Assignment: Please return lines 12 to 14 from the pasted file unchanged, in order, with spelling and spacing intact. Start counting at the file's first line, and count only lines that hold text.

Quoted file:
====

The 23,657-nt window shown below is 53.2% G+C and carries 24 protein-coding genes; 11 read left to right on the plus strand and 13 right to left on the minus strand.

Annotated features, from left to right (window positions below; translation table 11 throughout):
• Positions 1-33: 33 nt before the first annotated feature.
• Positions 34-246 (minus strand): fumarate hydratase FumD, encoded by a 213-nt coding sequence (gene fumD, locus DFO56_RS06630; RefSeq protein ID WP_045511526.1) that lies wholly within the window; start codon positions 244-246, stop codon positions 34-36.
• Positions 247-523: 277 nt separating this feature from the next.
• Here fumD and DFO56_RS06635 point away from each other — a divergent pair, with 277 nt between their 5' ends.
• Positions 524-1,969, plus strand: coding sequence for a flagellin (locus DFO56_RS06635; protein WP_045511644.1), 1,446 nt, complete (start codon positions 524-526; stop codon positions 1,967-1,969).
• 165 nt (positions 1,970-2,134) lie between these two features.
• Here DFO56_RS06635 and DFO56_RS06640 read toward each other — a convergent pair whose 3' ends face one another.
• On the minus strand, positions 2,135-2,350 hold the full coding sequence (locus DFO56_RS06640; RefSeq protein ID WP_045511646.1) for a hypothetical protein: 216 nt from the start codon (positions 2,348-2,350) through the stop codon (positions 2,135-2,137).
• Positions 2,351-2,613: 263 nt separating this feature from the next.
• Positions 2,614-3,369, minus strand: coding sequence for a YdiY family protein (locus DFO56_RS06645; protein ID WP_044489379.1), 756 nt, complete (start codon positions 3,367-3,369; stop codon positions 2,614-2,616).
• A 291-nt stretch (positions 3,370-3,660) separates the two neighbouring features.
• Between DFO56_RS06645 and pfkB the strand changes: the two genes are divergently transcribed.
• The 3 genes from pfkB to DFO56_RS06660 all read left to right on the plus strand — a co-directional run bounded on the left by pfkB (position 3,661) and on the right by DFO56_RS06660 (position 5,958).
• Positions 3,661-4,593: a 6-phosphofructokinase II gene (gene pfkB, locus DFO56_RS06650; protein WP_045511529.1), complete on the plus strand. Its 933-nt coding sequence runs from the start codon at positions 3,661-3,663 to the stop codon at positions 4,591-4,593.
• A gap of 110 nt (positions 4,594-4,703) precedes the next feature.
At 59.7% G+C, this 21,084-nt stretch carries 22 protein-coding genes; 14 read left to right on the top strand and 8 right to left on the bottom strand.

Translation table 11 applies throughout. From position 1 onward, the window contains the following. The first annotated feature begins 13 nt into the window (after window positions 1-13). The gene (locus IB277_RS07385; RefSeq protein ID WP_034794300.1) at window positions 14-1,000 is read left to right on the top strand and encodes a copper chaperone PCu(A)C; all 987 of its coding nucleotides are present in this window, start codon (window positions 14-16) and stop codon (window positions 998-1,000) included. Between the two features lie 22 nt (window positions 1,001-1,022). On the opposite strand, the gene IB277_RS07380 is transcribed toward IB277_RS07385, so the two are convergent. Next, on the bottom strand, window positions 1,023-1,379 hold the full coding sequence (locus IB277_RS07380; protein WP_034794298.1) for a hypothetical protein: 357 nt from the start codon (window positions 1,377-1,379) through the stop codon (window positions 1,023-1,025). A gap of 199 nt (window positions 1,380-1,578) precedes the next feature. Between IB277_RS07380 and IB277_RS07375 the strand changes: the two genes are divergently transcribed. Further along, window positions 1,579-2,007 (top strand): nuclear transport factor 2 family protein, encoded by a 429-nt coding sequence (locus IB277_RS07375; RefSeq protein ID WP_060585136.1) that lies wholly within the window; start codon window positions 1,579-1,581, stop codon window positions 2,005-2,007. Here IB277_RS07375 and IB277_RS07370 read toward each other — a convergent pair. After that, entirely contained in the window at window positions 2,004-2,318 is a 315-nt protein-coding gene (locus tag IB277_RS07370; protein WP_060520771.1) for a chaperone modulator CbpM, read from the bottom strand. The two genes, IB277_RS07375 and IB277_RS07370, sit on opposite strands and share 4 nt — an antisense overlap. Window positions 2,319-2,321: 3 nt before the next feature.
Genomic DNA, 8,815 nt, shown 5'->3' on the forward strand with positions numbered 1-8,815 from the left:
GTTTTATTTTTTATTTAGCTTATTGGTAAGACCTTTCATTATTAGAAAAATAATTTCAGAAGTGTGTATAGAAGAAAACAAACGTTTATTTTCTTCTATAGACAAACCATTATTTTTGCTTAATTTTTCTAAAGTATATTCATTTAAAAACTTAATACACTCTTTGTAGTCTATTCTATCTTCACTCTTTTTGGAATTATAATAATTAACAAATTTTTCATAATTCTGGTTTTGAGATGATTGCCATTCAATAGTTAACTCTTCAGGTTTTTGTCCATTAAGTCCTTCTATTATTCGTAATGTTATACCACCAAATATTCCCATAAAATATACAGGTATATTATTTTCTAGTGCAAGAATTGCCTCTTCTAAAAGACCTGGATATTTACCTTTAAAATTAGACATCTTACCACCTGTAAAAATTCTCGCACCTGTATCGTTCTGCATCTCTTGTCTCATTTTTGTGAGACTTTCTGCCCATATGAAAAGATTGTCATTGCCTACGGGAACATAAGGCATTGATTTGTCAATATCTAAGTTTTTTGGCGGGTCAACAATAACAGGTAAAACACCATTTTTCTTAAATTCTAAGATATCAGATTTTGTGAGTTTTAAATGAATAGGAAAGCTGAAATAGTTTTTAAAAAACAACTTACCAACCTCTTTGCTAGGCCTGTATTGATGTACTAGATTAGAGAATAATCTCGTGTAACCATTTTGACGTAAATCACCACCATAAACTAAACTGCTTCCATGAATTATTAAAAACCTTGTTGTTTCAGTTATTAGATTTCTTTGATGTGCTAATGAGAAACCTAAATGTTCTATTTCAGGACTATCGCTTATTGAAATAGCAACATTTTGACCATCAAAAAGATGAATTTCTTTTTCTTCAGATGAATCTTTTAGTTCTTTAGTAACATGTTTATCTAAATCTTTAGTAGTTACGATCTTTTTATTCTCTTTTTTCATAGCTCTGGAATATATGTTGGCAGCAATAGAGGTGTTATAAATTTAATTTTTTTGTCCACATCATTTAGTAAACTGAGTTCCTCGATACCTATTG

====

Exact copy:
• Positions 2,614-3,369, minus strand: coding sequence for a YdiY family protein (locus DFO56_RS06645; protein ID WP_044489379.1), 756 nt, complete (start codon positions 3,367-3,369; stop codon positions 2,614-2,616).
• A 291-nt stretch (positions 3,370-3,660) separates the two neighbouring features.
• Between DFO56_RS06645 and pfkB the strand changes: the two genes are divergently transcribed.